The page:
In nature, microorganisms can induce calcite mineral precipitation through nitrogen cycle either by ammonification of amino acids/ nitrate reduction/ hydrolysis of urea. Bacillus subtilis JC3is able to precipitate calcium carbonate (CaCO3) in its micro-environment by the ammonification of amino acids into ammonium (NH4+) and carbonate (CO32-) ions. The precipitated bio-CaCO3 has a great potential ability to heal concrete cracks because it is natural, environmentally friendly and compatible with the concrete matrix. Biomineralization in concrete is the process by which micro organisms that produces minerals is uses as a possible method to promote concrete crack remediation.But the challenge was finding the bacteria that would be active in concrete’s environment of high alkalinity and low oxygen. Bacillus subtilis JC3 a non-pathogenic alkalophilic microorganism commonly found in soil and is known to deposit the calcite minerals when it is supplied with nutrients and right conditions to grow. The bacteria introduced into the concrete during mixing process will form spores in the highly alkaline environment of concrete. Once a crack forms, the pH level at the cracked surface will drop due to the exposure to air. The combination of the pH drop and a flow of oxygen, moisture and carbon dioxide at the crack face will activate the microorganisms and will provide the conditions favorable for growth. The microorganisms will deposit calcium carbonate, and as the crack fill up, the supply of oxygen and carbon dioxide will be interrupted, causing the microorganisms to hibernate again, ensuring the continual effectiveness of the microorganisms in filling up cracks at the same location. Bio-mineralizationby Ammonification (Ammo acid degradation) is mediated by Bacillus subtilis JC3. Ammonification usually occurs under aerobic conditions (known as oxidative deamination) with the liberation of ammonia (NH3) or ammonium ions (NH4) when dissolved in water. The ammonia liberated will provide the conditions favorable for growth and also maintains the pH of concrete.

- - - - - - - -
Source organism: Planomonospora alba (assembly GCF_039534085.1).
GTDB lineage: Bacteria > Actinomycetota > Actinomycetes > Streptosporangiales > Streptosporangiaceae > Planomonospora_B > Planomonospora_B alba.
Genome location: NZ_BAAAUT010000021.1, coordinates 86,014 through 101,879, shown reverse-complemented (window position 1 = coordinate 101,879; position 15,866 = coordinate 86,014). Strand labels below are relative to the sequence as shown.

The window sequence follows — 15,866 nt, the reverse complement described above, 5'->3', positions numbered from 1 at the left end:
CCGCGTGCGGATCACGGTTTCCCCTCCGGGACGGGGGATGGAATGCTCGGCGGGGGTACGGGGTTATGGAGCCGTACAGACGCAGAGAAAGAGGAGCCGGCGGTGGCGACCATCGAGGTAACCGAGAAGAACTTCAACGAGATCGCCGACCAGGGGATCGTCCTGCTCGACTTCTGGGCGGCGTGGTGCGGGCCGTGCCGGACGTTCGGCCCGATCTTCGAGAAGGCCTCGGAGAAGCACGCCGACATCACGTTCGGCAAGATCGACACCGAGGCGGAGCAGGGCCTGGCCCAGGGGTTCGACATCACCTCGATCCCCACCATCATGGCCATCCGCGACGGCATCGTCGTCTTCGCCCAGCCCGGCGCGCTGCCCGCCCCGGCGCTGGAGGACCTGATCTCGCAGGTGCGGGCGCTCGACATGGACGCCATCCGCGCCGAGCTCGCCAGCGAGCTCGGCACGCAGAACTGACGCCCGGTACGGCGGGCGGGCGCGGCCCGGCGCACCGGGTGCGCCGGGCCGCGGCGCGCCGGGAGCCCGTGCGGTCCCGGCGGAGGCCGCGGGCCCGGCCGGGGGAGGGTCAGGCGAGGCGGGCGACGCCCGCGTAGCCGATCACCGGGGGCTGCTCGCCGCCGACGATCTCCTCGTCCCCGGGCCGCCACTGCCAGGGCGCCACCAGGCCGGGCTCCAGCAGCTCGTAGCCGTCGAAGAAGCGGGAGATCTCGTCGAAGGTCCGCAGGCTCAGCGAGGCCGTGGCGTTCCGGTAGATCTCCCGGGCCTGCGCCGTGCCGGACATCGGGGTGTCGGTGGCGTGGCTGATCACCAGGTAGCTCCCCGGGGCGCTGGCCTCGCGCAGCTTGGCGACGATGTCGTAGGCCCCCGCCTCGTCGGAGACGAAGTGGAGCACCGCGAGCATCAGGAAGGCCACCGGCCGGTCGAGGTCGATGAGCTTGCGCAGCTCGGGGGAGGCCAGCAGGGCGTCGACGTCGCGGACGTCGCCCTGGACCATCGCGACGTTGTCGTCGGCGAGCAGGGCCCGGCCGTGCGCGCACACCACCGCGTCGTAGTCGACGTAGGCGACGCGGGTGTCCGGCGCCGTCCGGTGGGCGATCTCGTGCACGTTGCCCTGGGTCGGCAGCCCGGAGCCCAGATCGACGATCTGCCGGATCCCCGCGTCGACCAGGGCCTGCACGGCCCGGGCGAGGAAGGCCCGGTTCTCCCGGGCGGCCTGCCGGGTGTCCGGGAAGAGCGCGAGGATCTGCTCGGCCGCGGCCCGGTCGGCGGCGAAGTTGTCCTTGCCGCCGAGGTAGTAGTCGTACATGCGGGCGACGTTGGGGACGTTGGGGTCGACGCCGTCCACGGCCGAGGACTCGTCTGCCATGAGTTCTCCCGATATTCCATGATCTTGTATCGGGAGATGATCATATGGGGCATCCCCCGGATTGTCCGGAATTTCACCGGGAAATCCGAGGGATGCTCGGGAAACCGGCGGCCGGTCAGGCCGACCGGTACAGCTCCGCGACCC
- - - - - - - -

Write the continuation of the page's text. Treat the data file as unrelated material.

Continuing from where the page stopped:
Experimental Investigations

Effect of Bacterial Cell Concentration on Strength

Effect of cell concentration of Bacillus subtilis JC3 on the strength is studied by determining the compressive strength of standard cement mortar cubes incorporated with various bacterial cell concentrations as per IS: 4031-part 6 as shown in Figure 1.

Compressive Strength Studies on Bacterial Concrete

Compressive strength of bacterial concrete is tested as per IS: 516-1959 and plotted in Figure 2.

Ultrasonic Pulse Velocity Test (USPV)

The test is performed as per IS code 13311 (Part 1) 1992 to find out the homogeneity of bacterial concrete, presence of cracks, voids and other imperfections and changes in concrete structure with time. In this method, velocity is co-related to strength and quality of bacterial concrete specimens as shown in Table 5.

Table 1: Quality of concrete based on Ultrasonic pulse velocity

Velocity / Quality of concrete
> 4.5 km/s / excellent
3.5 to 4.5 km/s / Good
3.0 to 3.5 km/s / medium
< 3.0 km/s / doubtful

Rebound Hammer Test

As per IS 13311, (Part 2): 1992, this test measures the surface hardness of concrete and is co-related to the strength and quality of concrete. Harder the surface of the material tested, greater is the rebound. Table2 shows Guidelines for qualitative interpretation of rebound hammer test results as tabulated in Table 6.

Table 2: Quality of concrete based on Average Rebound Hammer

Average rebound number / Quality of concrete
> 40 / Very good hard layer
30 to 40 / Good layer
20 to 30 / Fair
< 20 / Poor concrete

Diffusion Characteristics of Bacterial Concrete

Understanding transport phenomena in concrete at its micro-structural level has become of increasing importance in elucidating the deterioration process of concrete such as corrosion of reinforcement embedded in concrete which is caused by penetration of aggressive substances into concrete. The chloride resistance of concrete is governed primarily by the pore structure and the concrete diffusivity. Chloride ion penetration is one of the main parameter affecting the durability of reinforced cement concrete structures. The most important concrete characteristic, apart from permeability, is diffusion. The mode of transport of chloride ion through concentration gradient is called Diffusion. The rate at which chloride ions penetrate into concrete determines the time period after which the passivity of reinforcing bars begin to break down. Chloride diffusivity in terms of charge passed of bacterial concrete using Rapid Chloride Penetration Test (RCPT) as per ASTM C 1202 is investigated. Usually chlorides penetrate in concrete by diffusion along water paths or open pores. Some of these chlorides can react with the cement compounds, mainly tri-calcium aluminates (C3A), forming stable chloro complexes. The excess of chloride, which is free, leads to the initiation of the corrosion process.